Great knowledge brings better healthcare

We live in a world where communication can in many ways be considered to be louder and faster than ever before. Many people – especially those who regularly use the internet either for work or leisure - talk about suffering from ‘information fatigue’. Putting aside the fact this isn’t a medical condition, it’s a term that’s not too hard to grasp the meaning of.

We live in a world where communication can in many ways be considered to be louder and faster than ever before. Many people – especially those who regularly use the internet either for work or leisure - talk about suffering from ‘information fatigue’. Putting aside the fact this isn’t a medical condition, it’s a term that’s not too hard to grasp the meaning of.

There’s certainly a vast amount of medical information of varying quality available to the general public at the click of a mouse, the volume of which has significantly grown over the last ten years. Research suggests that good quality and reliable medical information reduces levels of patient anxiety.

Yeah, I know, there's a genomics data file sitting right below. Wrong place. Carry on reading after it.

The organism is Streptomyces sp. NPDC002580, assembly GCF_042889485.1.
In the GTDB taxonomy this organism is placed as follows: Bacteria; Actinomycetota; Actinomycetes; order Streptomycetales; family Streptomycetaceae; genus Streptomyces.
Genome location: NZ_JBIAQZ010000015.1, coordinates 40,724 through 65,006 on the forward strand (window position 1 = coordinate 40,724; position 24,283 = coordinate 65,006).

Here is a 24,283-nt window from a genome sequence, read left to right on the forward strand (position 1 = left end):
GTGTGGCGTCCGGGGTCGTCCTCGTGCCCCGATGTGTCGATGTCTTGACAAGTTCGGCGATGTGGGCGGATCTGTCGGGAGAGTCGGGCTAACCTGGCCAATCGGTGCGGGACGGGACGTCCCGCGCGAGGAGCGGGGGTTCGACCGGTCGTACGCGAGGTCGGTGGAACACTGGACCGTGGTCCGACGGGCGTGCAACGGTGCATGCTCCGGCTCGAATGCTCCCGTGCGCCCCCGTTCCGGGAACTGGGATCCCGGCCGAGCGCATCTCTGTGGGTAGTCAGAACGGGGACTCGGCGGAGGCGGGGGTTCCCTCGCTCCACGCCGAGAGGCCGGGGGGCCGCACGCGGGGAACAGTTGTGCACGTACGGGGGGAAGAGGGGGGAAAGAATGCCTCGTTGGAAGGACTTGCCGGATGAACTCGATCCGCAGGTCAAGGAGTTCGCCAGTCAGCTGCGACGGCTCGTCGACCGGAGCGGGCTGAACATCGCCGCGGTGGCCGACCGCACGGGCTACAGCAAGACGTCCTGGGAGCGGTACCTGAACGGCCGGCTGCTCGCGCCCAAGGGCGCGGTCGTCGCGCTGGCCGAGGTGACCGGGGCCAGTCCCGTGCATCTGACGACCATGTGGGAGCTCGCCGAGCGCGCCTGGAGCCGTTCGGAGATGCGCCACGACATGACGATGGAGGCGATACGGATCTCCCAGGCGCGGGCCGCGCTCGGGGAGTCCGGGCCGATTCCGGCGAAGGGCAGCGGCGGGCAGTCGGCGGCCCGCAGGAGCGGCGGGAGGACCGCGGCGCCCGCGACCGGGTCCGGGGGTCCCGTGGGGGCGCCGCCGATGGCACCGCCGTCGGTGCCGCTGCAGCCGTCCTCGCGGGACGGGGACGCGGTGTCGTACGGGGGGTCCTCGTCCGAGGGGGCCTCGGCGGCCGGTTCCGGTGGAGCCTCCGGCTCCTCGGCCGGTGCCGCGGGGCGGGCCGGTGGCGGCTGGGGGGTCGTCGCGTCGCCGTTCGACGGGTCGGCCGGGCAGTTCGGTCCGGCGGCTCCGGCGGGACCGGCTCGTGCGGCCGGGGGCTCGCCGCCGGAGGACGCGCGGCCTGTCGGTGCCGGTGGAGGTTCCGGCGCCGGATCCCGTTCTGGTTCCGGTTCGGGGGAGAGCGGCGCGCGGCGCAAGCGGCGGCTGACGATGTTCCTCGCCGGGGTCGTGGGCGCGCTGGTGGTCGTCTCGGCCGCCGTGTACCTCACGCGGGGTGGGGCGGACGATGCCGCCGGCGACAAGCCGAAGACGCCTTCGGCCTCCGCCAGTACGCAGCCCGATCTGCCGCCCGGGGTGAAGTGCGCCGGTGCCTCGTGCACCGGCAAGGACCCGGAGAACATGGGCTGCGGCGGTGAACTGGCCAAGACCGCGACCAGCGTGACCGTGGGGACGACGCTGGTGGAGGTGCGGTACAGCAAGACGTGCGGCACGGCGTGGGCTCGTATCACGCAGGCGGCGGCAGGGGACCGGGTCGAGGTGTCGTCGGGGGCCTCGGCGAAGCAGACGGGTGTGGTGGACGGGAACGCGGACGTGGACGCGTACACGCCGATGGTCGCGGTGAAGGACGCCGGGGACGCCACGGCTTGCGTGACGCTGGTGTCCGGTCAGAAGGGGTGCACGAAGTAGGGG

As a doctor, I also receive benefits from the free provision of high-quality, reliable medical resources. If my patients are given such information, the quality of the consultation experience is enhanced for both parties – in other words, better informed patients ask better questions and the number of repeat consultations they tend to have with their clinicians goes down so the GP’s workload is lightened.

The best producers of patient information have improved over the last ten years but the challenge remains the same as it was when this site was launched back in 1997 - to rise about the tide of misinformed and inaccurate medical online information and maintain a consistently high standard of material, which is easily-accessible to patients and healthcare professionals alike.